Another day, another fascinating new gin to pen a review about.
I want you all to appreciate that I’m sitting here at my desk sipping neat gin – sacrificing one of my 14 units of alcohol a week in the pursuit of knowledge – so that you don’t have to. And of course I’ve had to confirm to the Whitley Neill website that I’m over the legal age to drink before I’m even allowed to read about the stuff.
However, it’s because I’ve always consumed alcohol for pleasure, rather than to get drunk that I’m enjoying the South African DNA of this hand crafted spirit; rather than lying in a hedge somewhere, sucking on a bottle of white cider.
And what a voyage of discovery this 43% gin offers – reflecting very favourably on the family traditions of its creator, Johnny Neill, and offering a tantalizing taste of his wife’s homeland, in a similar manner to one of the show-gardens set out at the Chelsea Flower Show. In particular, ‘The Trailfinders’ South African Wine Estate offering, designed by Jonathan Snow and is a reflection on the Western Cape. The Chelsea judges rather churlishly gave it Silver-gilt medal, where Whitley Neill has won Gold in the past at the world spirits championship.
Being an incurable pedant, I need to point out here that there seems to be a minor contradiction between the description on the label of the Whitley Neill we purchased on offer at our local Co-op, and the detailed list of botanicals to be found on the main website.
Baobab fruit and Cape Gooseberries are amongst the seven botanicals alluded to on the bottle, but the full list on line extends to mention juniper, lemon, orange, orris bark, coriander seeds, angelica root and cassia. Nine in all, but no matter; the overall effect is delicious and has real depth.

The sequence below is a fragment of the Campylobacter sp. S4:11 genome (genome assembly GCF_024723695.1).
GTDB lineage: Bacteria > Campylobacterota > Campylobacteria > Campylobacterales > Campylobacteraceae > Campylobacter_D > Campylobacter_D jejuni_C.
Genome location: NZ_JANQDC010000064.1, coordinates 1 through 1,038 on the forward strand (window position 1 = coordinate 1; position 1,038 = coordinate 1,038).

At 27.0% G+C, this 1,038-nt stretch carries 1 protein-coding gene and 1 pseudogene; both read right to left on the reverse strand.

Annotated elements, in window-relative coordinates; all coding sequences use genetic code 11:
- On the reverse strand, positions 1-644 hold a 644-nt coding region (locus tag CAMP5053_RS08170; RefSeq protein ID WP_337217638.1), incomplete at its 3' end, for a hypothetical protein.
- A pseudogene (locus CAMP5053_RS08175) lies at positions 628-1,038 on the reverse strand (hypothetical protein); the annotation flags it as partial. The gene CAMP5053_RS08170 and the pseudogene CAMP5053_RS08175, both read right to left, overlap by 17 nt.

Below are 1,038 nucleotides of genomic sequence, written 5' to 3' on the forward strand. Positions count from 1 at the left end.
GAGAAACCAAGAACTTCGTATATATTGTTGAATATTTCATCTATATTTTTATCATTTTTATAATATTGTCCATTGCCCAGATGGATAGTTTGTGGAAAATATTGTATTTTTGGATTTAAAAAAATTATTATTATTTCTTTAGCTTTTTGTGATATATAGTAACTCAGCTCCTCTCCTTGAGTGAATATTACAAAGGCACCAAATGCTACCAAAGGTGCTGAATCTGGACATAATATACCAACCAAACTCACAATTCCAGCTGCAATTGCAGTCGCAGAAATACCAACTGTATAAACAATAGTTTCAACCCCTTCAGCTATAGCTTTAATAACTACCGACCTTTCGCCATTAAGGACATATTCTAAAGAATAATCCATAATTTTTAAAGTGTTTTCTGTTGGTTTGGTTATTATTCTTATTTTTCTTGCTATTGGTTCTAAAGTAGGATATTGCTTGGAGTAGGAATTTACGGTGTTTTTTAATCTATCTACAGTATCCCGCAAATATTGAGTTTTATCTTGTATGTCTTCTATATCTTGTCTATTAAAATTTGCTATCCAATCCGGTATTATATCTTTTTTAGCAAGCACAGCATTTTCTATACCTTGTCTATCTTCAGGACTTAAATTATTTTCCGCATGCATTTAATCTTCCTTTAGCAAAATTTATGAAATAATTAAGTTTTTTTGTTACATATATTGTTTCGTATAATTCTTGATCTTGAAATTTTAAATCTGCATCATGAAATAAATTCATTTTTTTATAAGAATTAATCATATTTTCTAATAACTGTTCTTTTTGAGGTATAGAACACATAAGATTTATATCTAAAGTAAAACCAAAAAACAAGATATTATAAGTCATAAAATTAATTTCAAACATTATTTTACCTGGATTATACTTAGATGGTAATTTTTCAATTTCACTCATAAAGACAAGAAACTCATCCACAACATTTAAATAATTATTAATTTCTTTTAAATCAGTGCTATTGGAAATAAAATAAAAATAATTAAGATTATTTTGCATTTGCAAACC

I love waxing lyrical about the flavour of gin, but I would struggle to better the firm’s own words: “Softer and smoother than traditional gins, with rich notes of juniper and citrus, potpourri and exotic spices. The finish is a long one with a subtle fade of herbs, cocoa and candied lemon peels, while the nose is both citrus sweet and peppery, with a distinctive floral aroma.” I would add that the strength seems reflected in a tingle which lingers on the tongue, and while we couldn’t find Whitley Neill on Fever Tree’s tasting wheel, we discovered that the mixer masters’ Aromatic Tonic allowed the southern hemisphere fruit and spices to express themselves nicely.
The distiller further offers a number of cocktail recipes as a happy destination for this multi-dimensional dry gin, while the company also produces such specials as Quince Gin, Blood Orange Gin and one combining Rhubarb & Ginger.
South Africa maybe on the same timeline as us for much of the year, but the country is world away in terms of its landscape and indigenous plants. Like a trip to the Chelsea Flower Show, you can let this very individual gin transport you there for a few moments.
“Softer and smoother than traditional gins, with rich notes of juniper and citrus, potpourri and exotic spices. The finish is a long one with a subtle fade of herbs, cocoa and candied lemon peels, while the nose is both citrus sweet and peppery, with a distinctive floral aroma.”